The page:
Number of diabetes-related amputations rise despite many being preventable says charity

by Barbara Hewitt on August 30, 2016

The number of diabetes related amputations in England has reached an all-time high of 20 a day, according to a new analysis of official figures.

There are 7,370 such amputations a year, up from 7,042, yet four in five could be prevented, says leading charity Diabetes UK which carried out the research using new data from Public Health England.

DIABETESfeetIt points out that 80% of amputations start out as foot ulcers which are largely avoidable and far more treatable if found early. Diabetes foot disease remains the most common cause of hospital admissions associated with the condition.

The research suggests that the overall rate of amputations has not gone down despite action in some areas of the country on preventing diabetes-related amputations. While the fact that more people now have type 2 diabetes means that more are likely to be diagnosed with foot problems, the numbers could be much better.

Overall the major amputation rate, classed as amputations above the ankle, has decreased slightly since Diabetes UK launched its flagship Putting Feet First campaign in 2012, but the charity is alarmed that the variation rates between the best and the worst performing areas continue to widen. Those areas more successful in tackling diabetes-related amputation continue to lower their rates, whereas the rate for the worst performing has not dropped in the last year.

Diabetes UK is calling on the Government and the NHS to do more to tackle the devastating and life changing problem of diabetes related-amputation by improving diabetes foot care. The charity wants to see targeted action to improve the worst performing areas where rates are worsening or failing to improve.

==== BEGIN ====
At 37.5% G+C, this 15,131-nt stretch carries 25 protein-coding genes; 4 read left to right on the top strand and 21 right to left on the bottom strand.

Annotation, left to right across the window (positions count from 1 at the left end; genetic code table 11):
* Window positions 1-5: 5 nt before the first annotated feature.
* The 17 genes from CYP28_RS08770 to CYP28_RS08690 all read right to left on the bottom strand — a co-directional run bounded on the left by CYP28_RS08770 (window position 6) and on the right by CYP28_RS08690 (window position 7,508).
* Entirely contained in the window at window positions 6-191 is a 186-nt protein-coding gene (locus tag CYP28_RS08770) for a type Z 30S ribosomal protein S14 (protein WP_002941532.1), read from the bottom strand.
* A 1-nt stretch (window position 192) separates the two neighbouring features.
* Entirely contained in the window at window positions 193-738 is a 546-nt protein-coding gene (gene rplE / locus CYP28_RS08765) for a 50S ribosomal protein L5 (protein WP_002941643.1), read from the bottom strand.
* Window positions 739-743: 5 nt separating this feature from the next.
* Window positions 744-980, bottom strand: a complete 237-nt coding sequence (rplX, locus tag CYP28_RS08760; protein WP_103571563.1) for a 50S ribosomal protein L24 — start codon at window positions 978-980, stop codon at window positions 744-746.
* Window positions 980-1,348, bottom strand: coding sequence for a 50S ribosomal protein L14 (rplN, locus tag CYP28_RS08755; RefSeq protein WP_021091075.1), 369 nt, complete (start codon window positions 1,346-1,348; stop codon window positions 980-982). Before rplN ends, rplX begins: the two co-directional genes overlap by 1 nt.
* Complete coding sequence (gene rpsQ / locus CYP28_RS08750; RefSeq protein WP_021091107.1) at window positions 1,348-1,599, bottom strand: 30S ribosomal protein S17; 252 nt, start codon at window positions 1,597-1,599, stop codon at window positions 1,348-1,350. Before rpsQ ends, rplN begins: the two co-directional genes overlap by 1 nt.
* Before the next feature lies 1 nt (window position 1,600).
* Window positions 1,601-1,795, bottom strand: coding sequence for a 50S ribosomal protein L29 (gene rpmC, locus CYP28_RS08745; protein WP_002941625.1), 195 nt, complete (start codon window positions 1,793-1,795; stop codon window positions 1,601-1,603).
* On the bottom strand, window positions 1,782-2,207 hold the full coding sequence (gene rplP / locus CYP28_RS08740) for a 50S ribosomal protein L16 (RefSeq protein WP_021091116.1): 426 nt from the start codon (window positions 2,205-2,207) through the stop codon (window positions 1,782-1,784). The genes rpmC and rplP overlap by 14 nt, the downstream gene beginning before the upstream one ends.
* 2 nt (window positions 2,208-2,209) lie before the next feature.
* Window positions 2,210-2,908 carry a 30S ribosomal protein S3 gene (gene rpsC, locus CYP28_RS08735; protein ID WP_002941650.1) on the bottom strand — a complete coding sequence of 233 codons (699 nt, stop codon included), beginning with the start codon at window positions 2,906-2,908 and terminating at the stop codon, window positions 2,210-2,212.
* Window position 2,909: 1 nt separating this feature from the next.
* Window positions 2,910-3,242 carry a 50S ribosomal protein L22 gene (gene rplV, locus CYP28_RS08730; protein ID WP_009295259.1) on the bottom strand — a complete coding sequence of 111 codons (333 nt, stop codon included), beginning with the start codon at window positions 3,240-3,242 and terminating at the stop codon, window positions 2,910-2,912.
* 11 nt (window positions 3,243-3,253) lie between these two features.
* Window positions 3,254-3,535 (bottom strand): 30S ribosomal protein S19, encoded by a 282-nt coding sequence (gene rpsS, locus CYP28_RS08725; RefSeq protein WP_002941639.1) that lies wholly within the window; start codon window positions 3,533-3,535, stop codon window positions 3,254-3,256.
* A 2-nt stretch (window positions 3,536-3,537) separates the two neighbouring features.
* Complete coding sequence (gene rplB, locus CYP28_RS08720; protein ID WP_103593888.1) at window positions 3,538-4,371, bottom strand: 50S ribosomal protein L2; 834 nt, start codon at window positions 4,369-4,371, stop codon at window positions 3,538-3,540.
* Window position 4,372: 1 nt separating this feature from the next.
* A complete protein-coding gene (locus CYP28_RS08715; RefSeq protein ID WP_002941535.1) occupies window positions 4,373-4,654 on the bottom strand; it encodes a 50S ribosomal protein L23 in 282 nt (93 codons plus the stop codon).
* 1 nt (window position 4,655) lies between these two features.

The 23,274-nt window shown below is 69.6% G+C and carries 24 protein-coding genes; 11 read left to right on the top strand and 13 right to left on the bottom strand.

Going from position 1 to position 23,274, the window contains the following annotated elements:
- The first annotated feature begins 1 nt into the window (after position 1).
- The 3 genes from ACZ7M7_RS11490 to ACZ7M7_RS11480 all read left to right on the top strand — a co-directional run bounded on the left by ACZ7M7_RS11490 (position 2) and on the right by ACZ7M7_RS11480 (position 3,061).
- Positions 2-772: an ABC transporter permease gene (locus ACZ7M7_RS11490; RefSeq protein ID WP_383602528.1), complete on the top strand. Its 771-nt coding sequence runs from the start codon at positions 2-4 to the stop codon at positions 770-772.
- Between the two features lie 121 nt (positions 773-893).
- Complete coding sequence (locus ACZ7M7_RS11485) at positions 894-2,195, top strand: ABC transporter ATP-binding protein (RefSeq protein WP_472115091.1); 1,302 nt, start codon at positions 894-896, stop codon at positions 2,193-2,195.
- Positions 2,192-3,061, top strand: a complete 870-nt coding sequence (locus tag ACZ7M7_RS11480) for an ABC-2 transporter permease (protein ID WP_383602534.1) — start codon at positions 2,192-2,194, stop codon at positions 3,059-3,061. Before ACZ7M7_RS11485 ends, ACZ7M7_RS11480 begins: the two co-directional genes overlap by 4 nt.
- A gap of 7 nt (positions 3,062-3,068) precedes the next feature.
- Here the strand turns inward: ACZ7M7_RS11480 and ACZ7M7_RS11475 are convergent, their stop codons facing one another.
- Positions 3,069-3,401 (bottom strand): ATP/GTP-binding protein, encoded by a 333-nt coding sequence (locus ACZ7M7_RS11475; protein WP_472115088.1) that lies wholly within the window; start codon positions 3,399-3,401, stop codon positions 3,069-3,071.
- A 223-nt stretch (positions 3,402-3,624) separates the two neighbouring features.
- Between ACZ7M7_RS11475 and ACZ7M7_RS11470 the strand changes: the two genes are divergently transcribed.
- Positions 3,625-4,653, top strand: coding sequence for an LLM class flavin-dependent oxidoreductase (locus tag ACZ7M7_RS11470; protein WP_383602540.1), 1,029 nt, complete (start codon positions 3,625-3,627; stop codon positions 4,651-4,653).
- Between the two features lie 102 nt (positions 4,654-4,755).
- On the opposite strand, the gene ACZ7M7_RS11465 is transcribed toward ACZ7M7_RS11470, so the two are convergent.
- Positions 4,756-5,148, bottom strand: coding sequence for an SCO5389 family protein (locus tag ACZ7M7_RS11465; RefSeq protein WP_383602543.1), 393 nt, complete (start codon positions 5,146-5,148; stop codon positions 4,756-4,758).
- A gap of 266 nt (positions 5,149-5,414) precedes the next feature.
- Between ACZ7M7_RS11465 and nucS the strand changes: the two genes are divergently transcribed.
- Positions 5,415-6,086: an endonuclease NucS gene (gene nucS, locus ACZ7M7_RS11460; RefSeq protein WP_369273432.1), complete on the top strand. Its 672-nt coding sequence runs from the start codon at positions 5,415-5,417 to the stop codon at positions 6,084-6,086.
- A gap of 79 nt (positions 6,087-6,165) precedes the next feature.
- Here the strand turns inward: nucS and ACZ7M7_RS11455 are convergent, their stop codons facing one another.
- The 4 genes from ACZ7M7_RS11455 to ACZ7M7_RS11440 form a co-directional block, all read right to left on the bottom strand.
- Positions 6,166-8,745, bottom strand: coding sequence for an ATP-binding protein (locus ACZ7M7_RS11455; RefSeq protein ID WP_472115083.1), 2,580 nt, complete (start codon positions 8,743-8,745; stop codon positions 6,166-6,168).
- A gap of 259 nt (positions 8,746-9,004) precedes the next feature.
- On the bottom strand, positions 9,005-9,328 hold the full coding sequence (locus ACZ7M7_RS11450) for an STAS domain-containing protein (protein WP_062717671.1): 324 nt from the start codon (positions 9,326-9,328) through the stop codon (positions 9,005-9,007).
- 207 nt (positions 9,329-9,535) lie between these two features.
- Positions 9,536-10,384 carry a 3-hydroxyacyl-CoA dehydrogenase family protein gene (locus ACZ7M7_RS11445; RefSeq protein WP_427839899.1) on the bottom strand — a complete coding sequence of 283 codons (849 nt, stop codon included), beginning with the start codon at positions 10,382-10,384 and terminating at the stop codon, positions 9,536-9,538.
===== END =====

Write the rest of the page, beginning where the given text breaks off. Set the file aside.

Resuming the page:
It says that it is vital that everyone with diabetes has access to trained healthcare professionals, foot care protection teams and multidisciplinary foot care teams to make sure problems are identified and treated early and urgently.

It is particularly important that if anyone with diabetes has a foot infection or new ulcer they get urgent attention from a team of specialists as evidence shows the longer the delay before seeing a specialist team, the more likely it is that foot ulcers will be severe and slow to heal, leading to a greater risk of amputation.

‘The fact that the total number of amputations is continuing to rise is a huge concern. We know the devastating impact they have on people’s lives as well as the huge cost to the NHS, yet we are not seeing action happening quickly enough across all areas of the country to address this,’ said Chris Askew, chief executive of Diabetes UK.

‘We have seen some areas making real efforts to improve the poor state of diabetes foot care, but these figures are a stark reminder that there is still so much more to be done, especially with regard to significant variation from GP practices and between different health areas. It’s a travesty that good quality foot care is a postcode lottery. People need to be getting the right care in the right place at the right time now,’ he added.

Chris Brown, aged 64, from Bristol, has lost both legs below the knee due to his diabetes, the first in May 2009 and the second in December 2015. He now says even the most basic tasks can leave him struggling.

‘As I have no feeling at all in my lower legs it can be tough to even work out when I’m upright and properly balanced. I fall regularly and things that I used to do without thinking will take forever to accomplish,’ he explained.

‘I used to be a voracious reader but now I struggle to concentrate in the way I used to. I moved to a bungalow after my second amputation and while it does make my life significantly easier in many ways it also means I am seven miles away from town and it has made it harder for me to see friends and family,’ he added.

‘I don’t want anyone to underestimate how life changing amputations are and how it will impact on your life in ways you can’t even imagine,’ he warned.

The opinions expressed in this article do not necessarily reflect the views of the Community and should not be interpreted as medical advice. Please see your doctor before making any changes to your diabetes management plan.

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